The primary pipe portions 16, 16' are supported within their respective secondary pipe portions 18, 18' by pipe supports 15 which are attached to the primary pipes 16, 16' by welds 17. The primary pipe portions 16, 16' are joined by an electrofusion welding sleeve 20 which is utilized to weld the two primary pipe portions 16, 16' together. The secondary pipe portions 18, 18' are similarly joined together by an electrofusion welding sleeve 22 which slides over the secondary pipes 18, 18' and over a gap which may occur between them. In such a joint construction, the primary pipes 16, 16' are typically joined together at the first sleeve 20. The integrity of the joint between the primary pipe portions 16, 16' is tested. After such testing proves positive, the secondary pipes 18, 18' are brought together and also joined together with an electrofusion welding sleeve 22. The secondary pipe joint is then also tested to determine its integrity. As stated above, the primary pipes 16, 16' may be supported within the secondary pipes 18, 18' by supports 15, but may also be anchored within the secondary pipes 18, 18' by anchors 24 which sit in the annular space 25 and which are welded to the outer surfaces of the primary pipes 16, 16' and the inner surfaces of the secondary pipes 18, 18'. The weld between the anchors 24 and the primary and secondary pipes develop a shearing stress when one of the two pipes moves relative to the other pipe.

FIG. 2 illustrates a double containment pipe joint 100 constructed in accordance with the principles of the present invention. The joint 100 generally includes two opposing double containment pipe sections 102 and 104 which are preferably coaxially aligned. Each double containment pipe section 102, 104 includes respective primary pipe portions 106, 106' and secondary pipe portions 108, 108'. The primary pipes 106, 106' may be supported within the associated outer secondary pipes 108, 108' by conventional support members similar to that shown in FIG. 1 which may consist of a saddle which is welded to the primary pipes 106, 106' and further having support legs which extend radially outwardly into contact with the inner surfaces of the secondary pipes 108, 108'. These supports provide support for the primary pipes 106, 106' within their outer secondary pipes 108, 108'.

Returning to FIG. 2, the joint 100 includes a first elongated coupling 110 having an inner diameter generally equal to the outer diameter of the opposing primary pipe portions 106, 106'. The coupling 110 may have an internal rib 112 as shown, which seats against the opposing endfaces 114, 114' of the primary pipe portions 106, 106', or it may have a constant inner diameter for its entire length. In its most preferred embodiment, the first coupling 110 has an inner rib 112 which is used to position the first coupling in place on primary pipe 106 to give a specific longitudinal distance between the outer secondary pipe portions 108, 108' to be joined. The coupling 110 may be attached to the primary pipe portions 106, 106' by a variety of means, such as by adhesives, plastic solvents or by electrofusion welding, but electrofusion welding is the preferred method of joining.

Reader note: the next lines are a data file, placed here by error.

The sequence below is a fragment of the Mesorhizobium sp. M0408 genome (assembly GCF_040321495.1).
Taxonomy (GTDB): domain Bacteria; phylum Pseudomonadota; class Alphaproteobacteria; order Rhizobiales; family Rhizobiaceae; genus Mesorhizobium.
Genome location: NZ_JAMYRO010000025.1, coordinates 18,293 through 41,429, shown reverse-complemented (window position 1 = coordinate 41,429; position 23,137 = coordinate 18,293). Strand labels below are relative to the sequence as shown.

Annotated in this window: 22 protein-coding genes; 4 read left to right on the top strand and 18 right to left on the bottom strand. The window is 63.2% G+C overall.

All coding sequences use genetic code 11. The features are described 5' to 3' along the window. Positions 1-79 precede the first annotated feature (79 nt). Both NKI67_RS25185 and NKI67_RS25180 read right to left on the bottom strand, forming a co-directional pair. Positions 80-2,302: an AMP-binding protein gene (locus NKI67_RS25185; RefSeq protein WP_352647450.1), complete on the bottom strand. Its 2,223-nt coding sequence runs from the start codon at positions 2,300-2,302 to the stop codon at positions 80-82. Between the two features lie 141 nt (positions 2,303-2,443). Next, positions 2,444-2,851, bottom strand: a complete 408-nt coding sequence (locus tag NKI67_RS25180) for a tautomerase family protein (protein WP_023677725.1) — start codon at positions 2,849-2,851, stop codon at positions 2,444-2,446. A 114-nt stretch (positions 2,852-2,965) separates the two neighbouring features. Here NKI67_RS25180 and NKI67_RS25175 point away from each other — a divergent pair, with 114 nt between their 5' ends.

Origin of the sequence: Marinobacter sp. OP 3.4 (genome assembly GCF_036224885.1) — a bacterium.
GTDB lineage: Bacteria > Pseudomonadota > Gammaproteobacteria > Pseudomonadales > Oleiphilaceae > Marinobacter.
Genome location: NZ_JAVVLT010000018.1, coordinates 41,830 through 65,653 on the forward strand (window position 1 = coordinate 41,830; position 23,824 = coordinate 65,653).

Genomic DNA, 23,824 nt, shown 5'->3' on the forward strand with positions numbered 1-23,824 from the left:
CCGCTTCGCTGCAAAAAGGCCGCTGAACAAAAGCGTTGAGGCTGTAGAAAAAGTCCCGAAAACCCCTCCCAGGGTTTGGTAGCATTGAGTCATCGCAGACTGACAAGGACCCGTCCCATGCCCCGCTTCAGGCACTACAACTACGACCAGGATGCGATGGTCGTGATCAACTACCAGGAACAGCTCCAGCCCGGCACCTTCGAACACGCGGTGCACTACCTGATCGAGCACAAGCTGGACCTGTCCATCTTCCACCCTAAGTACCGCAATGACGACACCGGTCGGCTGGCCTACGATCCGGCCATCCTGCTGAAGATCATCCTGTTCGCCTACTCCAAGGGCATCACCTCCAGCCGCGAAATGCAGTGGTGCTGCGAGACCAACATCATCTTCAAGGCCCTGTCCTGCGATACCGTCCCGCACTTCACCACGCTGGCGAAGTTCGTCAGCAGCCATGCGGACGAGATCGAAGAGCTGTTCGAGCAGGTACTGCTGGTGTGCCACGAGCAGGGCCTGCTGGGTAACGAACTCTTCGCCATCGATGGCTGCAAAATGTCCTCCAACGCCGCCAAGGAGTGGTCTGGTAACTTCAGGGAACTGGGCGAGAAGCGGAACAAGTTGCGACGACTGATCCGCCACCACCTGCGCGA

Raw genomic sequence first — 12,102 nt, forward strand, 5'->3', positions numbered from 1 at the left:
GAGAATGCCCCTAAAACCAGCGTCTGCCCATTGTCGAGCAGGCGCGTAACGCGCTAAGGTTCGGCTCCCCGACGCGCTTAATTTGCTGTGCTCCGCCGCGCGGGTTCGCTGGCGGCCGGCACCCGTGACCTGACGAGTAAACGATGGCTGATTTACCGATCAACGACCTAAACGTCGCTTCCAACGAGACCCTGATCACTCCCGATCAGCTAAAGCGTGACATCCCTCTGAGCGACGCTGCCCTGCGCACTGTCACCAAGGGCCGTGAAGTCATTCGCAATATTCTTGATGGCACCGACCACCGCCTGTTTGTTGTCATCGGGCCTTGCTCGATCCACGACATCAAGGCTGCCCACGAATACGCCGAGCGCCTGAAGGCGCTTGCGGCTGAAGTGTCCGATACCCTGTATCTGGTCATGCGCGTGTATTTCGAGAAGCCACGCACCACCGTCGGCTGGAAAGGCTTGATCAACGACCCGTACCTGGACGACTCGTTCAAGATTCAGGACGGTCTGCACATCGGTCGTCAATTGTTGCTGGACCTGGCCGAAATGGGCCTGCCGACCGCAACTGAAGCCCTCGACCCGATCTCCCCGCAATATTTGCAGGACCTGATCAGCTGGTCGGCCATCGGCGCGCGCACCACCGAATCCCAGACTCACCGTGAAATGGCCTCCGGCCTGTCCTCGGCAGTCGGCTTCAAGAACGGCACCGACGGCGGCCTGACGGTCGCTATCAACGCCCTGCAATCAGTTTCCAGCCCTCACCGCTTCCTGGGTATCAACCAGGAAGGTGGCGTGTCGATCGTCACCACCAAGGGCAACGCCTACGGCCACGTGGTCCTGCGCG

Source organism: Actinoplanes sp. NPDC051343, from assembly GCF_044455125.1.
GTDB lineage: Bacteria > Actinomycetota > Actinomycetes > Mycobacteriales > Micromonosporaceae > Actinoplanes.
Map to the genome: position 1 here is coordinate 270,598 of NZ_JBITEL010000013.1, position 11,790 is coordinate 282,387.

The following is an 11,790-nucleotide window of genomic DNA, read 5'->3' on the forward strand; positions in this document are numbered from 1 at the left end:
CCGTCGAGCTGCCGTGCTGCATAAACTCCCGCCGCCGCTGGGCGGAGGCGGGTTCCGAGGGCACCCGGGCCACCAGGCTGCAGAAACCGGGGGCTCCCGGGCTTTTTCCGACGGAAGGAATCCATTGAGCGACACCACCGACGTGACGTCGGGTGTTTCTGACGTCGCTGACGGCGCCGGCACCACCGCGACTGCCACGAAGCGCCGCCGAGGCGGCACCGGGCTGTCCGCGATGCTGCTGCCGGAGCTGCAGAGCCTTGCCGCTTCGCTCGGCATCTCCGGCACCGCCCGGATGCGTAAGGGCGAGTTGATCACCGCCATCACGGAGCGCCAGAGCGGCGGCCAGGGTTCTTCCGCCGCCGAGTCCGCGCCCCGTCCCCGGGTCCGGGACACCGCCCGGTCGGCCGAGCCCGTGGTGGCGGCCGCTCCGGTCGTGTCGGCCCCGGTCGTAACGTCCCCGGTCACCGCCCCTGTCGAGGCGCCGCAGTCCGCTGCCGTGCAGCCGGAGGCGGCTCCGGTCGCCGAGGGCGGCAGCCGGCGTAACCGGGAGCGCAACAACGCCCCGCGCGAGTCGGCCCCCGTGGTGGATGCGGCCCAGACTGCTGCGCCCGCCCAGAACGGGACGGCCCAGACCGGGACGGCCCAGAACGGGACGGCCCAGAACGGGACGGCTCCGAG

In this regard, and as shown best in FIG. 2, the coupling 110 includes electrical resistance wires 116, 116' integrally embedded within the coupling 110 near the inner surface thereof. This resistance wire 116, 116' is preferably formed from a suitable nichrome alloy that provides for uniform electrical resistance and thus uniform heating. The wires define two heating, or welding zones, 118, 118' located in opposing end portions 120, 120' of the coupling 110. Each welding zone 118, 118' of the coupling 110 is preferably spaced apart from the pipe endfaces 114, 114' thereof. Electrical current is provided by means of an electrofusion control unit which applies direct current and voltage to the welding coupling resistance wire in a time controlled manner to terminal posts (not shown) to energize the resistance wires 116, 116'. As the temperature of the wires 116, 116' increases (typically taking from between 1 and 2 minutes), it causes adjacent portions of the primary pipes 106, 106' and coupling 110 to melt, thereby forming a thermoplastic weld between the primary pipes 106, 106' and coupling 110. The coupling 110 is clamped in place during the welding process.

The secondary pipes 108, 108' of each opposing pipe section 102, 104 are joined together in a similar manner by use of an electrofusion welding coupling 124 which preferably has a constant inner diameter. The second coupling 124 is also made out of a thermoplastic material and has electrical resistance wires 126, 126' disposed therein proximate to the endfaces 128, 128' of the coupling 124 to define two distinct heating, or welding zones Z1, Z2 which are separated by a gap GS along the longitudinal axis of the coupling 126.

As best shown in FIG. 4, the resistance wires 126, 126' are embedded in the inner surface 127 of the coupling 124, preferably in a general "zig-zag" pattern, that is, the wires form a plurality of wire turns 129 which extend generally parallel to the longitudinal axis of the coupling 124 rather than circumferentially as in conventional electrofusion welding couplings. The wires 126 terminate in exterior terminal posts 130, 130' which provide points of connection for external power leads (not shown) to effect energization of the wires 126, 126'. As explained in greater detail below, when electrical current is passed through the resistance wires 126, 126' the heat generated thereby causes the plastic of the coupling 124 and secondary pipes 108, 108' to melt within the welding zones Z1, Z2 to fuse the coupling 124 and secondary pipes 108, 108' together.